Report from the Serbian-Hungarian Border

PART 1 – Coordination of the “pick-up area” –

A completely different atmosphere permeated the campsite on the Hungarian side of the train tracks Saturday morning. We estimate double the amount of people on location than Friday, both in terms of the asylum-seekers arriving from Horgoš and the activities of volunteers and humanitarian organizations providing them with much needed services. Coordination had begun between UNHCR, Save the Children, MSF, Caritas, many other international and local organizations, and most of all civilian volunteers who first set up the campsite and provided services to new arrivals.

Processes are being implemented to streamline activities of the campsite, or « pick-up area » as we have heard it being referred to as, separating food and clothing distribution, medical services, and areas for sheltering single men and families. The transformation of the site from a civilian initiative to an institutionally coordinated system is evident from the reorganization of space. Whereas there continue to be individual or small group initiatives to provide specific services to those arriving, the coordination of many of these spaces is being centralized through a volunteer information booth where groups of individuals from different parts of Europe, mostly Austria and Germany, and some Swiss, can get information on where help is most needed. Much of the volunteer coordination is still being run by individuals who have come down to help, regardless of organizational affiliation.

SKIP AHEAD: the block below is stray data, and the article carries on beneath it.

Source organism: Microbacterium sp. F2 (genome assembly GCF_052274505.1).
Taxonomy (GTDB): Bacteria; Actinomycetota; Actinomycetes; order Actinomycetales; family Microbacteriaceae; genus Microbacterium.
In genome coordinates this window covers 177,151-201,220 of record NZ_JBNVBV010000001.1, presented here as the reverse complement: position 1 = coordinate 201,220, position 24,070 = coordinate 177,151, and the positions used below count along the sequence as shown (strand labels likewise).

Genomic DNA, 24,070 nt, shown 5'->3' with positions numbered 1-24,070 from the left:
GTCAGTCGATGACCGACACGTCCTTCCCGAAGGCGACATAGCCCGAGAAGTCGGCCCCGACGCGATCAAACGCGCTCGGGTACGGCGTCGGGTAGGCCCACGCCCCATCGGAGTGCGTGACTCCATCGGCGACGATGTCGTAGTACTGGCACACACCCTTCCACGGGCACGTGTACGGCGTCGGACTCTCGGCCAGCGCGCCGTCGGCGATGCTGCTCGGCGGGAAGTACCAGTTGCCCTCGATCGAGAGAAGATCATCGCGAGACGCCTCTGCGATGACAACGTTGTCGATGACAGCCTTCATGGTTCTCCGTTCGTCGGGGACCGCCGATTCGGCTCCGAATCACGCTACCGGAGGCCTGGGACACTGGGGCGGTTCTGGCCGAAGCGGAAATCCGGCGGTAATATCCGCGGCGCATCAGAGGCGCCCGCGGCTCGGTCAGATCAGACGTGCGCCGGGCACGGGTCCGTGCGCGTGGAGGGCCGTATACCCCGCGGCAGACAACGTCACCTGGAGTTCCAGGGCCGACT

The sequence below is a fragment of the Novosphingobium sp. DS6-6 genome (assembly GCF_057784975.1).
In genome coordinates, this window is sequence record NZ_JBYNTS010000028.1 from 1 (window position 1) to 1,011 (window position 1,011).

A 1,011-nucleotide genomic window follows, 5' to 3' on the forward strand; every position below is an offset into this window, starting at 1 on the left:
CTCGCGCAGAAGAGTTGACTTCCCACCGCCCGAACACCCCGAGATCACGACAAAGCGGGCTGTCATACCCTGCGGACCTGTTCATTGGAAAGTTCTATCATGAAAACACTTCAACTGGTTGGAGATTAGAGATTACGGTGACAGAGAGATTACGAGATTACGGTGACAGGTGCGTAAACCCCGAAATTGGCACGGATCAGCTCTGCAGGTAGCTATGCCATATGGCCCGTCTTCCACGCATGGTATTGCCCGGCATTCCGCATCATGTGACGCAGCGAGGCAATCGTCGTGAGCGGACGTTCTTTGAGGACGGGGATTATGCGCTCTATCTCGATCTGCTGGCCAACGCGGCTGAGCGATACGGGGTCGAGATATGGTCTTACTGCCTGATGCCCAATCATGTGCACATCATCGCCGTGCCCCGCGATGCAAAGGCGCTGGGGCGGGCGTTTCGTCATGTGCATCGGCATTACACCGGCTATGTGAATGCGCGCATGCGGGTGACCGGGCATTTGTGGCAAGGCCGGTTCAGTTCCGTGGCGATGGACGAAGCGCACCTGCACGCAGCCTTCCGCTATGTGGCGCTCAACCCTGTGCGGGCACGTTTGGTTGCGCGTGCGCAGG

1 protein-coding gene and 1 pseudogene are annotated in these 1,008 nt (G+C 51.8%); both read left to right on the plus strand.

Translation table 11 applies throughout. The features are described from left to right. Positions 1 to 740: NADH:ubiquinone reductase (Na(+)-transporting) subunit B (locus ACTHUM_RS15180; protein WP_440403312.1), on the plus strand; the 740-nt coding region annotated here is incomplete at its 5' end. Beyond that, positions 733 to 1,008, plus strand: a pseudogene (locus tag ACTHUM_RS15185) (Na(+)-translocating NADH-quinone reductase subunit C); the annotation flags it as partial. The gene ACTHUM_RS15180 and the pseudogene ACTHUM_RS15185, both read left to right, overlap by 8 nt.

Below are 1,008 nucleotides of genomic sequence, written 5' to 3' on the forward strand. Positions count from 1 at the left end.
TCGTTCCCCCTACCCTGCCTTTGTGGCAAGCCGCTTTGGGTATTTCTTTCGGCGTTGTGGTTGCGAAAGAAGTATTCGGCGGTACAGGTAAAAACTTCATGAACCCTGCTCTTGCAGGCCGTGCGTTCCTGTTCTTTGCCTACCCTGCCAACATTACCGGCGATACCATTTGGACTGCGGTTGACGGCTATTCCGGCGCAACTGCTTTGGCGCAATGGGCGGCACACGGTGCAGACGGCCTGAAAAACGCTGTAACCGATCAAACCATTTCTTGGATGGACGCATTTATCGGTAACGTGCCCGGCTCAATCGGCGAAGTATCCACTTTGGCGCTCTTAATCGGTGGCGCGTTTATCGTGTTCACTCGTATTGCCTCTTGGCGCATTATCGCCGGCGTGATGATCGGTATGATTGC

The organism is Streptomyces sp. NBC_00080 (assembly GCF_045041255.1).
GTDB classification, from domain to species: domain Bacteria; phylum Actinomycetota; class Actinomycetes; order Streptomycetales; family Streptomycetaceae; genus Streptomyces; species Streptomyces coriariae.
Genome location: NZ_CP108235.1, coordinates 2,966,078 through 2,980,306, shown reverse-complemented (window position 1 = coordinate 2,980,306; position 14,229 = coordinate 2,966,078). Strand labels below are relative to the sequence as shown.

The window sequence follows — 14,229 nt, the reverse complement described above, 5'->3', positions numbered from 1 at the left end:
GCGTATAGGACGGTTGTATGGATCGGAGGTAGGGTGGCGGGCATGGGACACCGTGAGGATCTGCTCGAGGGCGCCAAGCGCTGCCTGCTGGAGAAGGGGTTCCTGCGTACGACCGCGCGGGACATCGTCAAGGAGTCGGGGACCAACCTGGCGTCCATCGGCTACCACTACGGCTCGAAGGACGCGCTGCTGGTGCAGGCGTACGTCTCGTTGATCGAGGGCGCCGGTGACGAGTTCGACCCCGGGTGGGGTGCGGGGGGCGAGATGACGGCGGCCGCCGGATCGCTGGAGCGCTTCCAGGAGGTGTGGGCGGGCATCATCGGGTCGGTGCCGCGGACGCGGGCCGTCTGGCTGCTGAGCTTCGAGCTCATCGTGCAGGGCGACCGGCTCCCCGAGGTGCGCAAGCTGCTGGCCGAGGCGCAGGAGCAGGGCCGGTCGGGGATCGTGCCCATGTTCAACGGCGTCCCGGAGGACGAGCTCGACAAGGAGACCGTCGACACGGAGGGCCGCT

Police operate in parallel, present in the pick-up area to control the loading of busses that bring asylum-seekers into registration camps, which will be the subject of a further post. Anywhere between 20 and 40,000 people are expected to arrive this weekend according to UNHCR. The Hungarian government is planning to close the border fence on Tuesday, the same week a new law making crossing the border illegally an offense punishable by up to three years in prison (AFP) is set to be implemented.
Volunteer coordinators are calling out to anyone who is able to come down to the border and help, they are in need of 200 volunteers to manage the influx of individuals and families.